Thursday, August 13, 2009

"Basic Writings of Nietzsche" translated by Walter Kaufmann

Why Nietzsche inspires me:

1. He is a philosopher but he is also a writer; in fact, the two in him are indistinguishable.

2. He loves what is noble, instead of what is good; he hates what is contemptible, instead of what is evil.

3. He is a psychologist.

4. He is a historian.

5. He stares into the abyss, and sends art over it. Against absurdity, pessimism, asceticism, he opposes the will to power, the will to recreate values.

6. He values sex for its own sake, as a force for life.

7. He is a prophet.


From Ecce Homo:

On taste:

In all these matters--in the choice of nutrition, of place and climate, of recreation--an instinct of self-preservation issues its commandments, and it gains its most unambiguous expression as an instinct of self-defense. Not to see many things, not to hear many things, not to permit many things to come close--first imperative of prudence, first proof that one is no mere accident but a necessity. The usual word for this instinct of self-defense is taste. It commands us not only to say No when Yes would be "selfless" but also to say No as rarely as possible. To detach oneself, to separate oneself from anything that would make it necessary to keep saying No. The reason in this is that when defensive expenditures, be they ever so small, become the rule and a habit, they entail an extraordinary and entirely superfluous impoverishment. Our great expenses are composed of the most frequent small ones.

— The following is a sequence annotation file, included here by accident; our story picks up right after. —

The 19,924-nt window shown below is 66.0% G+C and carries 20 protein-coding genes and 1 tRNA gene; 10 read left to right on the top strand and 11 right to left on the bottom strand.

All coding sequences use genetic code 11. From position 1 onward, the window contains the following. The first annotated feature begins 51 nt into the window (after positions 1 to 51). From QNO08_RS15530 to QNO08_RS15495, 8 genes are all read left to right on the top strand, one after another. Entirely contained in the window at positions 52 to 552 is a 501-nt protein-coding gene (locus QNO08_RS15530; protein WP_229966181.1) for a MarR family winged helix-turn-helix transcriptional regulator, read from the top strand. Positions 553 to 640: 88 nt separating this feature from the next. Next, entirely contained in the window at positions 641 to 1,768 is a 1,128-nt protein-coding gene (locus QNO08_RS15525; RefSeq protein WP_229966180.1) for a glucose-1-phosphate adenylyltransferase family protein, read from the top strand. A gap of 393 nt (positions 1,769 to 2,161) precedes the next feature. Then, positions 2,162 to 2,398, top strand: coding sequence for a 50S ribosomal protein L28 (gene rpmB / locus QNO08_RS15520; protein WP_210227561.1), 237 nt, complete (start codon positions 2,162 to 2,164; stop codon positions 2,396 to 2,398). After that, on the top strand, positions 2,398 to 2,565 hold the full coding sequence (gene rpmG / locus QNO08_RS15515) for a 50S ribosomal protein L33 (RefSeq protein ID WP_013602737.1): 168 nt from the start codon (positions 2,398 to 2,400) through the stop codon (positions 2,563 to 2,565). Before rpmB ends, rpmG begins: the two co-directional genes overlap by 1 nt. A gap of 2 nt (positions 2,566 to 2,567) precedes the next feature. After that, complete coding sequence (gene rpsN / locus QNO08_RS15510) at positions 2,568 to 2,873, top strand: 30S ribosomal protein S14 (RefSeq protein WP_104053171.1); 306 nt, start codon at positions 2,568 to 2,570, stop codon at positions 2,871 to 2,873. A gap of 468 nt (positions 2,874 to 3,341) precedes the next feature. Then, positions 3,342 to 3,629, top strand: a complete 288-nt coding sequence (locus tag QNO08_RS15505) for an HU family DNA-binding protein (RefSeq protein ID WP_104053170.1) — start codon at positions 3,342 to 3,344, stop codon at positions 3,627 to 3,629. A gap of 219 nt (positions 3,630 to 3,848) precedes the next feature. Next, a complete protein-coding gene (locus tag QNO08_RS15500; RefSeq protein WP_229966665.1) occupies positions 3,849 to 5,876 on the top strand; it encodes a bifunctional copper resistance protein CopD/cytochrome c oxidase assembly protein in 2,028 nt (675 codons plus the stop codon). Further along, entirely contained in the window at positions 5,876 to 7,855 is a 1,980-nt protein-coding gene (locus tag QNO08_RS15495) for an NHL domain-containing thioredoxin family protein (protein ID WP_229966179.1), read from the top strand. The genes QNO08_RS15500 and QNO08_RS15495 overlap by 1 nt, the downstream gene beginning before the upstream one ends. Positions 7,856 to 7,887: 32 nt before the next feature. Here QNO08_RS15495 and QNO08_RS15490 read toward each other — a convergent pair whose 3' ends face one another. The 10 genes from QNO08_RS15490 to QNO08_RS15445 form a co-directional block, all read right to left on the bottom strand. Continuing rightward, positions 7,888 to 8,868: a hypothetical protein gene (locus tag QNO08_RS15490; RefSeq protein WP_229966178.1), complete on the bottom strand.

On greatness:

My formula for greatness in a human being is amor fait: that one wants nothing to be different, not forward, not backward, not in all eternity. Not merely bear what is necessary, still less conceal it--all idealism is mendaciousness in the face of what is necessary--but love it.


On sex:

. . . The preaching of chastity amounts to a public incitement to antinature. Every kind of contempt for sex, every impurification of it by means of the concept 'impure,' is the crime par excellence against life--is the real sin against the holy spirit of life.


On his present situation:

Here every word is experienced, is deep, is inward; what is most painful is not lacking: there are words in it that are virtually bloodthirsty. But a wind of the great freedom blows over everything; even wounds do not have the effect of objections.


On inspiration:

The body is inspired; let us keep the "soul" out of it.--Often one could have seen me dance; in those days I could walk in the mountains for seven or eight hours without a trace of weariness. I slept well, I laughed much--my vigor and patience were perfect.

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